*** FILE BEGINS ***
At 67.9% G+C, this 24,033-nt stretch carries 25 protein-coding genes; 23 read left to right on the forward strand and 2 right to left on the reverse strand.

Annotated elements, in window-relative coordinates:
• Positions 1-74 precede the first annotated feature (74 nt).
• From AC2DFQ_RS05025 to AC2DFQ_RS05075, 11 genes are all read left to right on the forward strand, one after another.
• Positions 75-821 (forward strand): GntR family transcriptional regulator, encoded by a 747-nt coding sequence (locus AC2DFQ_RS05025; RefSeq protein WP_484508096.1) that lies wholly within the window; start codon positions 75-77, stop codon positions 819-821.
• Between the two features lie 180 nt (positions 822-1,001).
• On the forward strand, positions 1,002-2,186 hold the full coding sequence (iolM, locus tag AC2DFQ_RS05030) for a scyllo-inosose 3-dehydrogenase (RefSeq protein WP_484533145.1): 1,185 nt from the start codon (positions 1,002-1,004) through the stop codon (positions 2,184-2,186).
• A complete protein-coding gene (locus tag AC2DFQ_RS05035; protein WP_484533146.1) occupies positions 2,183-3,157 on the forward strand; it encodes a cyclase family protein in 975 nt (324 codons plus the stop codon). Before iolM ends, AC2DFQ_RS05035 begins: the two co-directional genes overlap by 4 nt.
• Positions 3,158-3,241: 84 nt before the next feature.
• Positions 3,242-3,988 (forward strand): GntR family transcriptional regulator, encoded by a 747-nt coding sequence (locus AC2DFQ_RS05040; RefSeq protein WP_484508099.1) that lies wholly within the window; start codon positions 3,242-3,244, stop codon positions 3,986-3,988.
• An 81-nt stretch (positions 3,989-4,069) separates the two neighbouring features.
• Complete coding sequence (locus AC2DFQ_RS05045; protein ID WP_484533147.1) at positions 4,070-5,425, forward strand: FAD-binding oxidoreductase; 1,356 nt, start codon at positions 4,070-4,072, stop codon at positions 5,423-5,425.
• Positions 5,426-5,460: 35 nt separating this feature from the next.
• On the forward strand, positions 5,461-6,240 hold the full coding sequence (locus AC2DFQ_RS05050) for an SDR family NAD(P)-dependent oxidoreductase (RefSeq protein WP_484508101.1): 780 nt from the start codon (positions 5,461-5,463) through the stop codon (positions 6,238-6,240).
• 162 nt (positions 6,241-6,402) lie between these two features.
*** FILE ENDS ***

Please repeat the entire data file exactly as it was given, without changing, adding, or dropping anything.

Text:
At 67.9% G+C, this 24,033-nt stretch carries 25 protein-coding genes; 23 read left to right on the forward strand and 2 right to left on the reverse strand.

Annotated elements, in window-relative coordinates:
• Positions 1-74 precede the first annotated feature (74 nt).
• From AC2DFQ_RS05025 to AC2DFQ_RS05075, 11 genes are all read left to right on the forward strand, one after another.
• Positions 75-821 (forward strand): GntR family transcriptional regulator, encoded by a 747-nt coding sequence (locus AC2DFQ_RS05025; RefSeq protein WP_484508096.1) that lies wholly within the window; start codon positions 75-77, stop codon positions 819-821.
• Between the two features lie 180 nt (positions 822-1,001).
• On the forward strand, positions 1,002-2,186 hold the full coding sequence (iolM, locus tag AC2DFQ_RS05030) for a scyllo-inosose 3-dehydrogenase (RefSeq protein WP_484533145.1): 1,185 nt from the start codon (positions 1,002-1,004) through the stop codon (positions 2,184-2,186).
• A complete protein-coding gene (locus tag AC2DFQ_RS05035; protein WP_484533146.1) occupies positions 2,183-3,157 on the forward strand; it encodes a cyclase family protein in 975 nt (324 codons plus the stop codon). Before iolM ends, AC2DFQ_RS05035 begins: the two co-directional genes overlap by 4 nt.
• Positions 3,158-3,241: 84 nt before the next feature.
• Positions 3,242-3,988 (forward strand): GntR family transcriptional regulator, encoded by a 747-nt coding sequence (locus AC2DFQ_RS05040; RefSeq protein WP_484508099.1) that lies wholly within the window; start codon positions 3,242-3,244, stop codon positions 3,986-3,988.
• An 81-nt stretch (positions 3,989-4,069) separates the two neighbouring features.
• Complete coding sequence (locus AC2DFQ_RS05045; protein ID WP_484533147.1) at positions 4,070-5,425, forward strand: FAD-binding oxidoreductase; 1,356 nt, start codon at positions 4,070-4,072, stop codon at positions 5,423-5,425.
• Positions 5,426-5,460: 35 nt separating this feature from the next.
• On the forward strand, positions 5,461-6,240 hold the full coding sequence (locus AC2DFQ_RS05050) for an SDR family NAD(P)-dependent oxidoreductase (RefSeq protein WP_484508101.1): 780 nt from the start codon (positions 5,461-5,463) through the stop codon (positions 6,238-6,240).
• 162 nt (positions 6,241-6,402) lie between these two features.